“Happy wife, happy life?”.
We hear that phrase thrown around and for me, it’s dangerous.
It doesn’t rhyme nearly as well but I believe the phrase should be more like “Happy individual, happy couple, healthy relationships, happy and healthy kids”.
Kind of rolls off the tongue, right? You get the idea though.
You would generally consider that a healthy relationship between yourself and your spouse would be the best environment to bring up your child, and you would be correct. Children thrive in environments where they feel safe, secure and stable.
When that situation is disrupted due to constant arguments or a general feeling of unease between partner’s children will be receptive to this negative atmosphere and this can have a dramatic effect on their overall happiness and can even continue to stay with them into adulthood.
A study of children six years after a parental marriage breakup revealed that even after all that time, these children tended to be “lonely, unhappy, anxious and insecure. These insecurities can remain with them their entire lives. (Wallerstein “The Long-Term Effects of Divorce on Children” Journal of the American Academy of Child and Adolescent Psychiatry 1991).
What am I getting at with this? It’s not only important for you to get your marriage or partnership right, it’s important for your kids!
First thing you need to remember, especially when you haven’t had kids before is that you are BOTH in this together. It’s not her job to raise kids, it’s not your job either, it’s both of your responsibilities to do what is best for them, and sometimes part of that responsibility is maintaining and building your own relationship together.
The first year of having a child can be overwhelming and difficult for some families, and this is where early fractures can occur – it’s important to remember some basic information. Such as:
- You’re tired? So is she. Take it in turns, don’t let her do everything because you feel burnt out, she could resent you for it, especially when she looks back.
- Time to yourself? That’s important too, but so is her time. If she’s looking after baby at home all day, that is not downtime. Not being in work doesn’t mean she isn’t working. Remember that. You will often come home to have the baby handed to you while she goes for a shower, and that shower might take extra-long. Let her have the downtime.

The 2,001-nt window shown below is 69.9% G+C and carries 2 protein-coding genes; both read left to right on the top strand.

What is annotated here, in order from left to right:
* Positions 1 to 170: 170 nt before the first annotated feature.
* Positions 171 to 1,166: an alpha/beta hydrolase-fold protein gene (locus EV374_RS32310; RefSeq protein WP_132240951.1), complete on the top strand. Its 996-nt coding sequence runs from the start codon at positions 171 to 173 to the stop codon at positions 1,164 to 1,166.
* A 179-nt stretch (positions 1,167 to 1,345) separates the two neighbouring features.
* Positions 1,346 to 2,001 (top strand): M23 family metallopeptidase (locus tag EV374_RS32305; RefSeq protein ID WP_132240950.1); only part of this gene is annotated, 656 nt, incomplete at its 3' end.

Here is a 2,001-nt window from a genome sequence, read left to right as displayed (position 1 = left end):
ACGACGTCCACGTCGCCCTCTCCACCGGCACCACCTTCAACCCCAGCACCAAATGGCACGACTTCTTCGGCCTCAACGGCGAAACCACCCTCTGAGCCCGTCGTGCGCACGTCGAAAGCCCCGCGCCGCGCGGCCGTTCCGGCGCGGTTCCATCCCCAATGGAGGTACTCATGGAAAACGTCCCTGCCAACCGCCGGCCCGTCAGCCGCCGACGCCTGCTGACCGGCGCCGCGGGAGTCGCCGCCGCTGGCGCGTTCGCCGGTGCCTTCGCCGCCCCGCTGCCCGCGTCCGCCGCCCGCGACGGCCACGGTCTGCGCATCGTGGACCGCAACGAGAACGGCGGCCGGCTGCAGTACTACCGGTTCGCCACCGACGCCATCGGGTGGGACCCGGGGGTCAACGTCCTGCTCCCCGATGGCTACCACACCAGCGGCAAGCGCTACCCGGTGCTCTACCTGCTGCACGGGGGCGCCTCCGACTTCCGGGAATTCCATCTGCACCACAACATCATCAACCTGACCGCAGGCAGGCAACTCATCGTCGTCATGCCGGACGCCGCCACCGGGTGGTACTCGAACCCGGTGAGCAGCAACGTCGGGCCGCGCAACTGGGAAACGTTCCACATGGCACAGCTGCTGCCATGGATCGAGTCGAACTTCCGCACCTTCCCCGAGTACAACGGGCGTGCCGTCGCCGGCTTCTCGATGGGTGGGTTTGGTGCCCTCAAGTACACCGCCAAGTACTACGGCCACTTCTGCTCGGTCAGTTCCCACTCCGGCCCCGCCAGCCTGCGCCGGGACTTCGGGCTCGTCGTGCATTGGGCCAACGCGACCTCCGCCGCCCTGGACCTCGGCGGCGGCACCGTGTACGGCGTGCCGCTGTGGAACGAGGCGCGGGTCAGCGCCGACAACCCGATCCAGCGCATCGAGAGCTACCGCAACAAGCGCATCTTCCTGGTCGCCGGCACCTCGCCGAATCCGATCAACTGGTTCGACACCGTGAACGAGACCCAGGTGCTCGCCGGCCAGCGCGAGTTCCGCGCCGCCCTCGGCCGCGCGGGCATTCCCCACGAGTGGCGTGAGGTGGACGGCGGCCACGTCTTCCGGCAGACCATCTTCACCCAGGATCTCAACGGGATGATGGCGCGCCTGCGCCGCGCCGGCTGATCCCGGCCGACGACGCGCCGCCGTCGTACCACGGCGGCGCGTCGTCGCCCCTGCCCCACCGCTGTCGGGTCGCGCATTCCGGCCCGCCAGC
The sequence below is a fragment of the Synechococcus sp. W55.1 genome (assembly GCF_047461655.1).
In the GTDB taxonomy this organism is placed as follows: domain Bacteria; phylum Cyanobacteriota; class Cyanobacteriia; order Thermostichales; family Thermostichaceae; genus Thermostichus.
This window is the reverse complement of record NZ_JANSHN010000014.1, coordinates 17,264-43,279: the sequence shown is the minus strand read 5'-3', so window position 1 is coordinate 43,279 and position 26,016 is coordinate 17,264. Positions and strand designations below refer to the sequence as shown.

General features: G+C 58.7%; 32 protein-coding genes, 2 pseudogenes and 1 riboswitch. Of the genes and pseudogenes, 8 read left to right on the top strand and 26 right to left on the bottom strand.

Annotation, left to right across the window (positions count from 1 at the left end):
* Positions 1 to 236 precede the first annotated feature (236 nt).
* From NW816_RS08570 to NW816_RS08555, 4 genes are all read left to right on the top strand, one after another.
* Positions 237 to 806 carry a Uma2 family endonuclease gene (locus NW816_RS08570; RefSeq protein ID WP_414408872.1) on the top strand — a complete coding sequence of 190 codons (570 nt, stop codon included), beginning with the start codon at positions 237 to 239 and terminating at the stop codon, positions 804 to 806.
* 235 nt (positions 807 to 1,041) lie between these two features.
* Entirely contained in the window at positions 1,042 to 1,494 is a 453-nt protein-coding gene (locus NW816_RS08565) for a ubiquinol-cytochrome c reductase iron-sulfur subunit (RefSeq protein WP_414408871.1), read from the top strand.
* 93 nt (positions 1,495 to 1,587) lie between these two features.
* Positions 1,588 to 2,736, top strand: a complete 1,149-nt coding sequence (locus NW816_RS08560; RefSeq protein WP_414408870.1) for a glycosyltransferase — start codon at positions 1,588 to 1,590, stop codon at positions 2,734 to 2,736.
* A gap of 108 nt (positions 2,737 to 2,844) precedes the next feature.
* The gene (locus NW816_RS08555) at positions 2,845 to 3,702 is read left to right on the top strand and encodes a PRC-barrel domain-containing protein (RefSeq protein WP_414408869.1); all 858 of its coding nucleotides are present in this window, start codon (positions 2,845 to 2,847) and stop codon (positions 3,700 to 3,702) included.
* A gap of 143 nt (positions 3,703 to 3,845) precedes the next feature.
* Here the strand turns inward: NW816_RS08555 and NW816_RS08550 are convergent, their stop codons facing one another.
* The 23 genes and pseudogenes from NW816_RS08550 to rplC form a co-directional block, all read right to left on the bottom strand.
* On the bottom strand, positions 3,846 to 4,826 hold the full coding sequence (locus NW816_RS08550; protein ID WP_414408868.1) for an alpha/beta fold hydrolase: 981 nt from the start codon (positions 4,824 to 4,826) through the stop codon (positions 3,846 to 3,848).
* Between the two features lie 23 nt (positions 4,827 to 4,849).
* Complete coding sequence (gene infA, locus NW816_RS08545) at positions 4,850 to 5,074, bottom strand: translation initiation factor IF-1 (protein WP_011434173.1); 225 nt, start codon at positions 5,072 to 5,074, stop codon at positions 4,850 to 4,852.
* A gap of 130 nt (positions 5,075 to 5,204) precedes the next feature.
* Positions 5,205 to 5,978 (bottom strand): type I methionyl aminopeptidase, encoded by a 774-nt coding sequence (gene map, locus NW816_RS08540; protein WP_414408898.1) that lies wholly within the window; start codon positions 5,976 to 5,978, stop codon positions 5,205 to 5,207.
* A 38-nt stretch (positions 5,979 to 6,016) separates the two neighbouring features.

- Look after her – If she looks tired give her a break, or she looks down talk to her or give her time to see her girlfriends and have some fun, or she’s hungry make her a meal. Make effort.
- She might not always look amazing, especially when she’s been cleaning up sick all day on 3 hours sleep, when she does feel like making an effort, such as when she’s had her hair done or put some makeup on to leave the house notice it, and tell her she looks incredible!
Most importantly, talk. Communication is the key to every relationship. Make time to engage your partner, laugh, joke, cry, but always engage. Sitting in silence watching TV is ok sometimes, but don’t slip into that routine of making no effort with one another. You won’t always be able to have ‘date night’ and she won’t always want to have sex (but if you make no effort at all she certainly won’t!), but as long as you make effort and communicate with each other parenting your children will be much easier together as a team.
I’m not telling you anything you haven’t already thought about, you just need to engage your brain and make sure you switch on for her sake, and yours. When she sees you making effort and looking after her she will look after you and together, as a team you will be able to overcome the obstacle of becoming new parents or having children in your life and forgetting about each other.